Taking advantage of my 3-days-a-week working regime and a still, dry day I used last Thursday afternoon to sow my Parsnips, Carrots and Beetroot.
The Parsnips have gone into the big Woodblocx raised bed again, but on the side where I grew Carrots last year. I have sown two rows - one of "Hollow Crown" and one of "Duchess", which was so successful last year. The "Hollow Crown" ones are from a 60p packet from Wilkinsons, so it will be interesting to see how the cheap seeds compare with the much more expensive ones.
This is my method for sowing the Parsnips. First I rake the top layer of soil and pass it through a riddle (garden sieve) to remove the big lumps and bits of twig from the home-made compost.
When the soil has been raked to a fine tilth I tamp it down with the flat of my rake to make it quite firm. Then I press the handle of the rake into the soil to make drills about an inch deep. It is lucky that my rake has a detachable handle! I then moisten the seed-drills carefully, using a small watering-can.
Then I place the seeds in individually by hand. Obviously this is only practical when you are sowing a very small number! It makes sense to do this job on a still day, because Parsnips seeds are big and light and can easily be blown away by the wind.
After sowing the seeds I carefully cover them with a thin layer of dry soil and pat the drills down flat. The last part of the procedure is to cover the whole bed with some chicken wire to stop cats and foxes digging in it.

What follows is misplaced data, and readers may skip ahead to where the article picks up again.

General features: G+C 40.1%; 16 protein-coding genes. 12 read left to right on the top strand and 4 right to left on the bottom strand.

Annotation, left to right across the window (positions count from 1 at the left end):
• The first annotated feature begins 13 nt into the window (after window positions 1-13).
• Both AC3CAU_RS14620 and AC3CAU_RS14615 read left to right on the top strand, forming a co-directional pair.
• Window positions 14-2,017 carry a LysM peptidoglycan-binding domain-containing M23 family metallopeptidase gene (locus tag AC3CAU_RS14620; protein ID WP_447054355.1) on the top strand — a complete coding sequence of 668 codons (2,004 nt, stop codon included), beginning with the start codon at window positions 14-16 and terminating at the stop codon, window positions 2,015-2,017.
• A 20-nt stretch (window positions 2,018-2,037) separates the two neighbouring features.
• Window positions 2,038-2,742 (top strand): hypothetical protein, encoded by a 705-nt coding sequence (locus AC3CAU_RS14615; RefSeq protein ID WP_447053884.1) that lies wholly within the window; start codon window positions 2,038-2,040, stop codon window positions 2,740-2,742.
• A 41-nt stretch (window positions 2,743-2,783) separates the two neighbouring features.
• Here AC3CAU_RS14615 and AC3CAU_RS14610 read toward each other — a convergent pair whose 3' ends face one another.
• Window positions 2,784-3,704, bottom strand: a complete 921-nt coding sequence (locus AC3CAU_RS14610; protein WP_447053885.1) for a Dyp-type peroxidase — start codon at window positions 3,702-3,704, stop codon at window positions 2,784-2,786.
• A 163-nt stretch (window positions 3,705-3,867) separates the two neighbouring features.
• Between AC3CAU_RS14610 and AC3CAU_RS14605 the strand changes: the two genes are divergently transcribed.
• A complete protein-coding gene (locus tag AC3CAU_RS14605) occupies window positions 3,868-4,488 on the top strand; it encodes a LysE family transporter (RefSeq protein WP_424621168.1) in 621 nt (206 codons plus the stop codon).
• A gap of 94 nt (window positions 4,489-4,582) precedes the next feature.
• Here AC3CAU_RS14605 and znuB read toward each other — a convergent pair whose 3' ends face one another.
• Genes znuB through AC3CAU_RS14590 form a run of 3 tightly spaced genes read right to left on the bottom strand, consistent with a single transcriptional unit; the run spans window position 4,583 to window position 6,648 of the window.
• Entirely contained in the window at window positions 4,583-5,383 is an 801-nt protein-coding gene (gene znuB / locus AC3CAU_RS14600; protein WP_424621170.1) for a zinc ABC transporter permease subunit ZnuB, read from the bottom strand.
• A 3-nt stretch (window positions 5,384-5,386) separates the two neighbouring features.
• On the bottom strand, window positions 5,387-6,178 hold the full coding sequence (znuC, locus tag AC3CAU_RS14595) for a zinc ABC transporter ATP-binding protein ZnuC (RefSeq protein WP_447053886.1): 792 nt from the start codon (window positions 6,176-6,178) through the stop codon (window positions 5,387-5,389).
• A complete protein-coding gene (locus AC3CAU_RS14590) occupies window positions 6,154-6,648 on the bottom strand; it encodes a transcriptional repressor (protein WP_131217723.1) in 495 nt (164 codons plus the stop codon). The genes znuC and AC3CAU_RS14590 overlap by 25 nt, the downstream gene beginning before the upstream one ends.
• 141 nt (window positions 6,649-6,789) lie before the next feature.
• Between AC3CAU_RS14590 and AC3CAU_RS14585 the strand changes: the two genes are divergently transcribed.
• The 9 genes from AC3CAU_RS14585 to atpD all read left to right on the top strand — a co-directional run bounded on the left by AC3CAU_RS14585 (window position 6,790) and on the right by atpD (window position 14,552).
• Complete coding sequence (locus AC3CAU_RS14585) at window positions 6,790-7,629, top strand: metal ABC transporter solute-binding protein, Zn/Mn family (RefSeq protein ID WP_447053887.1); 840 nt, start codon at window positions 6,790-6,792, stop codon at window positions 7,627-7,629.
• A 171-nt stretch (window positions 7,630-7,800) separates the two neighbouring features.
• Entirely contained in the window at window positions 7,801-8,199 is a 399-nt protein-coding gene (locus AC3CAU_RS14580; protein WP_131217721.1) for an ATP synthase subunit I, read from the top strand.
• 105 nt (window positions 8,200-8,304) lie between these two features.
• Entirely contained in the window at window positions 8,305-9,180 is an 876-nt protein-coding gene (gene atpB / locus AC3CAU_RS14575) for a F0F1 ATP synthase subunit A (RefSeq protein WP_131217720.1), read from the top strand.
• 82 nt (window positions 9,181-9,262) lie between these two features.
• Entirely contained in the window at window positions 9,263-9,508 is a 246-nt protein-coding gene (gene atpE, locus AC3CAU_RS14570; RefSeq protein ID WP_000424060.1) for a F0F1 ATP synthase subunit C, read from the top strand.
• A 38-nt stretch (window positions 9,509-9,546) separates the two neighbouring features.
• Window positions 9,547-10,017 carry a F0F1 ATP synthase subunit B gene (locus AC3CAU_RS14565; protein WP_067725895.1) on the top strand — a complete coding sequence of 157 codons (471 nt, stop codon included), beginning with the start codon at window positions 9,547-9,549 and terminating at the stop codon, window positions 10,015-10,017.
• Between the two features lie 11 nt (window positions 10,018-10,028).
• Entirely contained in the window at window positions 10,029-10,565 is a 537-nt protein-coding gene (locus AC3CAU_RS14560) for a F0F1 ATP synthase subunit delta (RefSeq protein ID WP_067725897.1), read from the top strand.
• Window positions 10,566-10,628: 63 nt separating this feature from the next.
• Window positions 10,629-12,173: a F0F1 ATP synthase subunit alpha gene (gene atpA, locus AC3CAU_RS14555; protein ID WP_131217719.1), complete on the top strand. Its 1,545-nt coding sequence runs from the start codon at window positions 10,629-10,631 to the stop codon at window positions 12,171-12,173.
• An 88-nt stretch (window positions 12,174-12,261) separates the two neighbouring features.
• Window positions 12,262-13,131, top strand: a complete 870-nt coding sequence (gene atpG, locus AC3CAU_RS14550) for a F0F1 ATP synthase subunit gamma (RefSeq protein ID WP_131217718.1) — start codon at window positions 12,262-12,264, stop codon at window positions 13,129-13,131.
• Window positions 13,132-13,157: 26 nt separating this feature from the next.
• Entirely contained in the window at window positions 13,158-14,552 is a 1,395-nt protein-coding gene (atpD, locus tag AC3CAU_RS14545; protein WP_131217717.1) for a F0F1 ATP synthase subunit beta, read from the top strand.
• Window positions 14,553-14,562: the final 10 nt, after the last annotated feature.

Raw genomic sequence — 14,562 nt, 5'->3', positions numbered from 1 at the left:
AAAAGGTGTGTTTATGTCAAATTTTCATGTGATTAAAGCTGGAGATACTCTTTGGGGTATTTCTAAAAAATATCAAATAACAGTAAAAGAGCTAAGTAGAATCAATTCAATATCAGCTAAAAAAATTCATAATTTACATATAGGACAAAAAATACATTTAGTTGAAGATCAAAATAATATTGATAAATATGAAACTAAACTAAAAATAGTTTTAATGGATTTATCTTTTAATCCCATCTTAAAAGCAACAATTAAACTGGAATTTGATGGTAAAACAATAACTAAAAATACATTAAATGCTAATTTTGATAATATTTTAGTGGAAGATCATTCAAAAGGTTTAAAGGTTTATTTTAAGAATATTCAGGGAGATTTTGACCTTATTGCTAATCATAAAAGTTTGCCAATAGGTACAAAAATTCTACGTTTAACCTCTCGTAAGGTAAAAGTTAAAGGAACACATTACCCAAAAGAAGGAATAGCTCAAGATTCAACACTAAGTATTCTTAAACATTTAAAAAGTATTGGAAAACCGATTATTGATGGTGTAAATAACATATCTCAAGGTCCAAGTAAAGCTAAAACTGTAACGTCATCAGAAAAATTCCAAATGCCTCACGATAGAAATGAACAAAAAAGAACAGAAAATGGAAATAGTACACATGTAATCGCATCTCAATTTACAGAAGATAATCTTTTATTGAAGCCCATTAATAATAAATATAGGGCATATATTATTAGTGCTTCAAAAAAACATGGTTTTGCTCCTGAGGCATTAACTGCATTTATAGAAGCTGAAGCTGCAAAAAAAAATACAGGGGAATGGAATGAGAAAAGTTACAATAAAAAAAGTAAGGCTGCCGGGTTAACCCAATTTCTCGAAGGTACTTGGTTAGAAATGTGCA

When they are ready, I will plant my Leeks in the other half of this bed, next to the Parsnips, but they are a long way off ready yet:
Having done the Parsnips, I moved over to the new raised bed, and used the same procedure to sow three rows of Carrots and one of Beetroot. The Carrots are "Autumn King", "Nantes" and an experimental one called "Kelly F1". The Beetroot are half a row each of "Boltardy" and "Baby Beet Action". The latter is specifically bred for harvesting young.
When the sowing was complete, I erected some flexible plastic hoops to support an Enviromesh cover for the bed, to keep out the Carrot Root Fly.
This is an enormous piece of Enviromesh, which I bought last year. I wanted it to be big enough to cover even some tall crops like Brussels Sprouts. The Carrots will never get very tall, so the spare Enviromesh is rolled up and held down by bricks.
I am worried about the Enviromesh though. It is full of holes! It has spent the Winter rolled-up, in the garage, and I think the pesky mice may have tried to burrow into it - or perhaps to steal it for making nests. I can't think of any other explanation. One way or another, it is severely damaged.
I rather fear that the Carrot Root Fly may exploit these bigger-than-intended holes! I can only hope that the fact that the bed is 40cm high may act in my favour. Carrot Root Flies are allegedly low-fliers. I don't really want to buy another big piece of Enviromesh, because it is not cheap.
With the Roots now sown it really seems like the new growing-season has begun!